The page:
Wednesday, January 6, 2016

TOK 1: Day 47 (1/6) - Quantification in the Human Sciences

  • You MUST BE RECORDING CAS REFLECTIONS!  Several of you have no CAS reflections AGAIN for the month of December.  This is essential NOT ONLY for your grade in MY CLASS, but also for your success in the IB Diploma Program.
  • You should be thinking hard about who you would like to act as your Extended Essay Mentor.  Reach out (in writing - send an email!) to the person/people who you are considering to ask them if they feel they would be a good fit.  Arrange to meet with them briefly to discuss your broad ideas and interests for the paper.
  • Begin reading for your EE.  Start with broad background information, and keep an eye out for specific areas that seem ripe for further investigation.  Let your focus arise organically, but START FOCUSING, and KEEP GOOD NOTES - what you have read, where you read it, etc.
  • Find a place to begin your Researcher's Reflection Space.  Ongoing reflection on the process of this essay is important both for the success of the final essay itself and for your ongoing growth as a learner and researcher.

Please take a moment to be sure that your Extended Essay Google Folder contains:
  • Your Topic Development & Rationale Form (which we discussed last class)
  • Your EE Action Plan - the "plan" portion of step 1 should now be completed
  • Any other material relevant to your Extended Essay
Then, share this folder with me:
  • Select folder
  • Right click and choose "Share..." (or click the little button at the top right of the screen that looks like a person with a + mark next to it)
  • Enter my email address (
  • Choose "Can View" (I don't need to edit your documents).
  • Click "Done"

By sharing this folder with me, I can keep up with your progress on longer-term stuff (like the Action Plan) without you always having to turn things in, etc.

Now, I'd like to talk a little bit about the Human Sciences.  To begin with, take a few minutes to read the two experiments discussed in the Atmospheric and Group Pressure handout.  Record your thoughts in this Discussion Guide.

After you have had time to think through the reading on your own, we will discuss, allowing these broad questions to guide our inquiry:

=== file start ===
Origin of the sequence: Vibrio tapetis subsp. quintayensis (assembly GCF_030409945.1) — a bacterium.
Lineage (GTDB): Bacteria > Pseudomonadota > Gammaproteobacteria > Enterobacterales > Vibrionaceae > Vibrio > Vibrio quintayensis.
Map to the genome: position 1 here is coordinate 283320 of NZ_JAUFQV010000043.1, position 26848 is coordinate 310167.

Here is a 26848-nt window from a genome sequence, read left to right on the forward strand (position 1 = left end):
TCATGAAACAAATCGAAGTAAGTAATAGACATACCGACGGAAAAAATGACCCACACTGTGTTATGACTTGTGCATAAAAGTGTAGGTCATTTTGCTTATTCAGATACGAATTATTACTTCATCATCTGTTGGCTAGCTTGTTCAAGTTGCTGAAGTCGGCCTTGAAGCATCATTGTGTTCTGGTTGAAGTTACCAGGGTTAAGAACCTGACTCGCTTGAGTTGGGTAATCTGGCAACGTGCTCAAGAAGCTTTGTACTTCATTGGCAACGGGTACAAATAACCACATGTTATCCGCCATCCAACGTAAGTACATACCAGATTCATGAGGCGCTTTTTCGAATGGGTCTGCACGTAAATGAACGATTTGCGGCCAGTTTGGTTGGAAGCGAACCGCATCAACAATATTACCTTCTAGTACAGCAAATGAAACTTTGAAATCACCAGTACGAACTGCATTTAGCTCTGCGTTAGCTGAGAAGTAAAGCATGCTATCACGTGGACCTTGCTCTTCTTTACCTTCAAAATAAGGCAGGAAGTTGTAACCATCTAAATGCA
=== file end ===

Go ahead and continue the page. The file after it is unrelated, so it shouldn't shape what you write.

1. The physical experiment using mercury was carried out in Italy. The psychological experiment involving students was carried out in the USA. Are these results relevant to other places, other countries, other fluids or other humans? Justify your answer.
  2. Humans are assumed to act out of free will. Is this assumption contradicted by the results of the conformity experiment?
  3. Sometimes psychologists are criticized for causing harm to subjects in experiments. Are moral values relevant to Asch’s experiment? Justify your answer. Are moral values relevant to Pascal’s experiment? Can harm done to experimental subjects ever be justified?
  4. Some religious groups do not allow the advances made possible by scientific experiment, such as modern medicine, in daily life. They look to other sources of control and comfort. Why might this be so?

After lunch I will ask you to write. Please copy this question into your TOK Blog and take the first 20 minutes of class to respond to it in writing.
Human sciences, such as psychology, sociology, anthropology, and economics, are sometimes referred to (often as a pejorative) as "soft sciences" in order to contrast them with the "hard" sciences of biology, chemistry, and physics. What is meant by this characterization?  What aspects of these disciplines could be considered "soft" and "hard" respectively?
We will begin our discussion next class with your answers to this prompt and the questions below.

If there's time, we will begin reading Jared Diamond's 1987 Discover Magazine article "Soft sciences are often harder than hard sciences." As we read, record your responses to the questions in this reading guide.

For Homework, please finish reading the article and complete the reading guide.

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